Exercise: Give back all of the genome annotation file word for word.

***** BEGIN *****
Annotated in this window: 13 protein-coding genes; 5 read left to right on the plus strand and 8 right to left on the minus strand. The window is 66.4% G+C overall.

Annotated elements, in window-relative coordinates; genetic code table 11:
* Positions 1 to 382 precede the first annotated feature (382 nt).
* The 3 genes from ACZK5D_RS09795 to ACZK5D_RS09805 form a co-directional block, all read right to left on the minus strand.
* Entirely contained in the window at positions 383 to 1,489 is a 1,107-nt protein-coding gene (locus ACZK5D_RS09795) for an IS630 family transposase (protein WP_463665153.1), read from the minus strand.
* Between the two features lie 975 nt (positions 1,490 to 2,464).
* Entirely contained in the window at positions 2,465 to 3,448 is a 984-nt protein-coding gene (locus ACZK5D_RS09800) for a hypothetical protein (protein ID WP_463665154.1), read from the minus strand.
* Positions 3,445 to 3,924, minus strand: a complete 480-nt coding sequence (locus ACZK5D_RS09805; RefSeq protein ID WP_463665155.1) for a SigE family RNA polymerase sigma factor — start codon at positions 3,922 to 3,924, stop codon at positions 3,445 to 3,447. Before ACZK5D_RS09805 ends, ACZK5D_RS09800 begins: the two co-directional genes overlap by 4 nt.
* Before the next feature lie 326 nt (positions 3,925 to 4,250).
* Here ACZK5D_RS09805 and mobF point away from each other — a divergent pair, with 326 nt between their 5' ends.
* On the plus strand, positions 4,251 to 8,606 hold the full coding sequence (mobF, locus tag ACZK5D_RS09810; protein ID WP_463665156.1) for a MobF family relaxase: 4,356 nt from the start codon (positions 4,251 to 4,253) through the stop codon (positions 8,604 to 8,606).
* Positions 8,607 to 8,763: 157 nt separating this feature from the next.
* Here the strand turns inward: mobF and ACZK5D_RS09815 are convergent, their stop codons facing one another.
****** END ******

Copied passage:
Annotated in this window: 13 protein-coding genes; 5 read left to right on the plus strand and 8 right to left on the minus strand. The window is 66.4% G+C overall.

Annotated elements, in window-relative coordinates; genetic code table 11:
* Positions 1 to 382 precede the first annotated feature (382 nt).
* The 3 genes from ACZK5D_RS09795 to ACZK5D_RS09805 form a co-directional block, all read right to left on the minus strand.
* Entirely contained in the window at positions 383 to 1,489 is a 1,107-nt protein-coding gene (locus ACZK5D_RS09795) for an IS630 family transposase (protein WP_463665153.1), read from the minus strand.
* Between the two features lie 975 nt (positions 1,490 to 2,464).
* Entirely contained in the window at positions 2,465 to 3,448 is a 984-nt protein-coding gene (locus ACZK5D_RS09800) for a hypothetical protein (protein ID WP_463665154.1), read from the minus strand.
* Positions 3,445 to 3,924, minus strand: a complete 480-nt coding sequence (locus ACZK5D_RS09805; RefSeq protein ID WP_463665155.1) for a SigE family RNA polymerase sigma factor — start codon at positions 3,922 to 3,924, stop codon at positions 3,445 to 3,447. Before ACZK5D_RS09805 ends, ACZK5D_RS09800 begins: the two co-directional genes overlap by 4 nt.
* Before the next feature lie 326 nt (positions 3,925 to 4,250).
* Here ACZK5D_RS09805 and mobF point away from each other — a divergent pair, with 326 nt between their 5' ends.
* On the plus strand, positions 4,251 to 8,606 hold the full coding sequence (mobF, locus tag ACZK5D_RS09810; protein ID WP_463665156.1) for a MobF family relaxase: 4,356 nt from the start codon (positions 4,251 to 4,253) through the stop codon (positions 8,604 to 8,606).
* Positions 8,607 to 8,763: 157 nt separating this feature from the next.
* Here the strand turns inward: mobF and ACZK5D_RS09815 are convergent, their stop codons facing one another.